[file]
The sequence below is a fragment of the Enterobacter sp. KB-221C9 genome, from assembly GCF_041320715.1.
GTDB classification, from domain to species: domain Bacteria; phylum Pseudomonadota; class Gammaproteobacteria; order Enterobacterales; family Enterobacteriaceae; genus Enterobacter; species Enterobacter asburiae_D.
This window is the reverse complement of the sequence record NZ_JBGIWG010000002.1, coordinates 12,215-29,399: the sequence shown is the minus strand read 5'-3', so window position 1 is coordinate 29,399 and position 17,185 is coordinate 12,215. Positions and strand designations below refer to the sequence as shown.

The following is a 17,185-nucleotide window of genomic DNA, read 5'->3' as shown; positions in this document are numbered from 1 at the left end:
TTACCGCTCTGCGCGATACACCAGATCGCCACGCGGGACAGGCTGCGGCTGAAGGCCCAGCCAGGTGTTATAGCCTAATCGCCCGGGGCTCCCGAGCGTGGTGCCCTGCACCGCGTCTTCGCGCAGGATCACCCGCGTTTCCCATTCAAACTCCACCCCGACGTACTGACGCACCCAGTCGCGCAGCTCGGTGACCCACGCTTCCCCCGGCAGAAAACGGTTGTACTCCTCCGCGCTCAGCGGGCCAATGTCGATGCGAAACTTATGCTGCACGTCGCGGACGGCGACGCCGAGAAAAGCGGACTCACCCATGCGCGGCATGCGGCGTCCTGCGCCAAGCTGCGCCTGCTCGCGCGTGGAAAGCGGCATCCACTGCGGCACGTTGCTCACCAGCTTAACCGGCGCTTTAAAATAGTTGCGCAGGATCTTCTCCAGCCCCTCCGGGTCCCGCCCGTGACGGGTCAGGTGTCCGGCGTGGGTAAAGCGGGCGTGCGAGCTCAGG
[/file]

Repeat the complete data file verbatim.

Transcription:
The sequence below is a fragment of the Enterobacter sp. KB-221C9 genome, from assembly GCF_041320715.1.
GTDB classification, from domain to species: domain Bacteria; phylum Pseudomonadota; class Gammaproteobacteria; order Enterobacterales; family Enterobacteriaceae; genus Enterobacter; species Enterobacter asburiae_D.
This window is the reverse complement of the sequence record NZ_JBGIWG010000002.1, coordinates 12,215-29,399: the sequence shown is the minus strand read 5'-3', so window position 1 is coordinate 29,399 and position 17,185 is coordinate 12,215. Positions and strand designations below refer to the sequence as shown.

The following is a 17,185-nucleotide window of genomic DNA, read 5'->3' as shown; positions in this document are numbered from 1 at the left end:
TTACCGCTCTGCGCGATACACCAGATCGCCACGCGGGACAGGCTGCGGCTGAAGGCCCAGCCAGGTGTTATAGCCTAATCGCCCGGGGCTCCCGAGCGTGGTGCCCTGCACCGCGTCTTCGCGCAGGATCACCCGCGTTTCCCATTCAAACTCCACCCCGACGTACTGACGCACCCAGTCGCGCAGCTCGGTGACCCACGCTTCCCCCGGCAGAAAACGGTTGTACTCCTCCGCGCTCAGCGGGCCAATGTCGATGCGAAACTTATGCTGCACGTCGCGGACGGCGACGCCGAGAAAAGCGGACTCACCCATGCGCGGCATGCGGCGTCCTGCGCCAAGCTGCGCCTGCTCGCGCGTGGAAAGCGGCATCCACTGCGGCACGTTGCTCACCAGCTTAACCGGCGCTTTAAAATAGTTGCGCAGGATCTTCTCCAGCCCCTCCGGGTCCCGCCCGTGACGGGTCAGGTGTCCGGCGTGGGTAAAGCGGGCGTGCGAGCTCAGG